I've continued to celebrate Dickens' bicentennial all year long. :) It's been a good year, fellow bibliophiles--in the book realm at least. Having just finished all 900+ pages of Bleak House, I thought you all might enjoy a review. Let me not hear any muffled mutterings, for Bleak House, whatever it's name, is the least bleak element of the story.
And it was fearsome fun.
The Court of Chancery has dragged it's feet over the years until the Jardyce and Jarndyce case has become a laughingstock in London society. Ever since the old gentleman who wrote two wills has left his headaches to his kinsfolk, the question of who gets the money has wreaked merry havoc amongst his surviving descendants. Maybe not merry, come to think of it. There's been more than one suicide over the whole affair. We join in the hunt when elderly John Jarndyce, who will have nothing to do with the case, takes in two of his younger cousins, both wards of the court. Ada Clare and Richard Carstone, both orphans, are in need of a loving home, and being a loving fellow himself, he delights to take them in. For Ada's comfort, he employs a young woman as a companion, namely Esther Summerson, who's mysterious past has not prevented him from providing for her ever since her aunt died. It is from Esther's perspective that we hear his half of the story, and a dear sweet narrator she is, too--always doing her duty to make others happy. These congenial companions make their home at Bleak House, which doesn't live up to it's name, and settle into a steady life as they await Richard and Ada's coming of age. With visits from the childish Harold Skimpole, who is too innocent to be bothered about money, to the bluff old Boythorn, both friends of Jarndyce's, the first part of their existence is a very happy one indeed.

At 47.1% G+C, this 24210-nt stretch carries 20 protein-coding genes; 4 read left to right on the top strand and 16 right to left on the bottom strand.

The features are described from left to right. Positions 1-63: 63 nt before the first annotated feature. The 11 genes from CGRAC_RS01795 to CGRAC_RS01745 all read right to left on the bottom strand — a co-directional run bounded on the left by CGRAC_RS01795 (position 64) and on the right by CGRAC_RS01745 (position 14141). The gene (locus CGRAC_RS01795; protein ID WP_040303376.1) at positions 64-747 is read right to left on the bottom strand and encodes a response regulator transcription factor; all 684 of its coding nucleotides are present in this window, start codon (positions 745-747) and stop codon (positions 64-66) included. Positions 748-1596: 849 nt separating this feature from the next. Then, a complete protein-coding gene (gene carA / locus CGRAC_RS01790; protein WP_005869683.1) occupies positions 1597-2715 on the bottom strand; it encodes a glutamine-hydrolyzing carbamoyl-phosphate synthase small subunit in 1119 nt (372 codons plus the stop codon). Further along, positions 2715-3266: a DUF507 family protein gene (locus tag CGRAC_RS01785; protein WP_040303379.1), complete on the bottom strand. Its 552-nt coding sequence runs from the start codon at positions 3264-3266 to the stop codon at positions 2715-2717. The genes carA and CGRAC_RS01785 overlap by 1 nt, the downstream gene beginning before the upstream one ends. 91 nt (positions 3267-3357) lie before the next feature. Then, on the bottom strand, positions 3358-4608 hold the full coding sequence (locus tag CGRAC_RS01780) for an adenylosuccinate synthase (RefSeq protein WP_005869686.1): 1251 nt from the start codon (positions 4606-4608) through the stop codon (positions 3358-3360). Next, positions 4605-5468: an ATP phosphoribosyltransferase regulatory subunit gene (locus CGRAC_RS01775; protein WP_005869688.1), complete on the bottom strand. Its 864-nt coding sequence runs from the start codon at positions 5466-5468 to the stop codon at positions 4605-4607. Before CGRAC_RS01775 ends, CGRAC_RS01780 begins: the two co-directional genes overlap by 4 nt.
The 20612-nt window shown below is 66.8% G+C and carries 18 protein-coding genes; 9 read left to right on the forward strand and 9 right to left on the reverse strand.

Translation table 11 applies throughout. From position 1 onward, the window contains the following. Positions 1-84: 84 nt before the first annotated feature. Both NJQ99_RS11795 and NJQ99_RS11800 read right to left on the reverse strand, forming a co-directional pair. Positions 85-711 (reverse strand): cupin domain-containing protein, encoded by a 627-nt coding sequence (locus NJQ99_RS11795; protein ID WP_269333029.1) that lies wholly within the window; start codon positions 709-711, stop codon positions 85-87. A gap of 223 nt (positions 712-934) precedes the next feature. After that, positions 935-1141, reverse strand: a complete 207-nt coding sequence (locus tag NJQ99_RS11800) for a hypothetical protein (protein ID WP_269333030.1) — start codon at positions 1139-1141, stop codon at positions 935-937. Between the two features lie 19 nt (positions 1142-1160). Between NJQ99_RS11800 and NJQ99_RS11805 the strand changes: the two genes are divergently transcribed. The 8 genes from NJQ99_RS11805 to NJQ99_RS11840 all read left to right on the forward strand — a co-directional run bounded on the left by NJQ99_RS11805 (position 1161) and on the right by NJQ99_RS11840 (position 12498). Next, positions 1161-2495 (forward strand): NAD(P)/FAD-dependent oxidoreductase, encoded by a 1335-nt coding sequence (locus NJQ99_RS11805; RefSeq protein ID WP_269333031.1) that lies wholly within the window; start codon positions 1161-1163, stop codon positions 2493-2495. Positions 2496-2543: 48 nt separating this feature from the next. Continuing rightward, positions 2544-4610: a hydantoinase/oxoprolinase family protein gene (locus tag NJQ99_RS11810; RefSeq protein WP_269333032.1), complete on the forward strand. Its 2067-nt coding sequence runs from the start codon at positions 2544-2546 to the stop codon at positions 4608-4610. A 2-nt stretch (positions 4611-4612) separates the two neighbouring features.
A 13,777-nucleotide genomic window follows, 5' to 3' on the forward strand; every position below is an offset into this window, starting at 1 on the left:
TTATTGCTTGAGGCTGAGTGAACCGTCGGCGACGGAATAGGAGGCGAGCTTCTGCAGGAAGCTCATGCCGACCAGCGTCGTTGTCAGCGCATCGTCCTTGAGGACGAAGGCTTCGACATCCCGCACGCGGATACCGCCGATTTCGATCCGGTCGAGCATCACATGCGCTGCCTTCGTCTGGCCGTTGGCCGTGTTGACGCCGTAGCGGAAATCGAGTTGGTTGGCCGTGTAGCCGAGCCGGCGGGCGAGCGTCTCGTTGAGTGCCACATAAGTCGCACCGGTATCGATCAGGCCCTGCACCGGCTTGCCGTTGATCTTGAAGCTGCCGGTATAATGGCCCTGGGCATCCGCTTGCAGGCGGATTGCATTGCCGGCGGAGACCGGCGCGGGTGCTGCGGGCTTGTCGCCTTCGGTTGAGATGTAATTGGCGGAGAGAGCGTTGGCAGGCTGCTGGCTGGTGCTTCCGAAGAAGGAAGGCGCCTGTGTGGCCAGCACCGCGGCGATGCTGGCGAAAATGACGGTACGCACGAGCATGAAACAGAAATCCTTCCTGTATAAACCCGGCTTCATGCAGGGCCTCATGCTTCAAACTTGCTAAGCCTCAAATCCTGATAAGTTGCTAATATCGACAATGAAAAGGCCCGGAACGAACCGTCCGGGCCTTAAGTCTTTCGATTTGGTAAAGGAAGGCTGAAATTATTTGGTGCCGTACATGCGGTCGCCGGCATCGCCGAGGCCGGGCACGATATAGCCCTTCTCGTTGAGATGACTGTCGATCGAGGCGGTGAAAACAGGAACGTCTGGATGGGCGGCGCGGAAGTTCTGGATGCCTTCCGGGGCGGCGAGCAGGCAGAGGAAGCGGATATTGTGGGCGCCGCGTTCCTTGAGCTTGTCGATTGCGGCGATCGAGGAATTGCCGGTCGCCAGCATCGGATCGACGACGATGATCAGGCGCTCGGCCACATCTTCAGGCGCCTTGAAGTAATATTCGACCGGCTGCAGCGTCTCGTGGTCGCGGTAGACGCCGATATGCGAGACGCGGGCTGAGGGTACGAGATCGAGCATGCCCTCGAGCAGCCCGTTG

Lady Dedlock is bored to death--bored to death with her house, her husband, and her society. Not bored enough to do anything shocking, mind you, but wishing that life would not be so utterly insipid as to force itself upon her notice. She's another suitor in the Jarndyce case, but an indifferent one, as she's well enough off not to need it. Her husband Sir Leicester Dedlock dotes upon her with all the courtly grace of the aristocracy. He's much older than her, but that's beside the point. Suddenly her life takes a turn that is not so boring after all. The ruthless family lawyer, Tulkinghorn, brings in a piece of paper that causes her to faint upon seeing the writing. He sets up a cat-like watch upon her, absolutely determined to find out what would cause her to be disturbed. Upon the death of a mysterious copyist, a little London sweeper named Jo leads Lady Dedlock in disguise to the place where the copyist is buried. Tulkinghorn finds out, and picks up the trail.
It's time for Richard Carstone to choose a profession, but he's rather indifferent to any of them, as he hopes to come out well in Jarndyce and Jarndyce, and be set up for life with an inheritance. For love of Ada and a desire to procure a means for them to marry, he takes up medicine, law, and the army, each failing one by one. John Jarndyce refuses to allow the engagement to continue, and Richard immediately breaks off the relationship with the kind old gentleman. A friend of Jarndyce's, a young Doctor Woodcourt, visits them often while they are in London, and someone begins to fall in love with him--don't worry, you'll know who. ;) Jarndyce proposes to Esther, who upon consideration, resolves to do her duty and love him as he has been so generous to her.
Esther falls ill with smallpox from coming in contact with the street boy Jo, and loses her beauty completely. Woodcourt returns a hero from abroad, though none the richer, only to find his lady-love engaged to someone else. Tulkinghorn discovers Lady Dedlock's secret and tells her he will expose her to Sir Leicester and she will be publicly shamed throughout London. Richard persists in staking his whole life on the Chancery suit, gradually falling into debt and decline.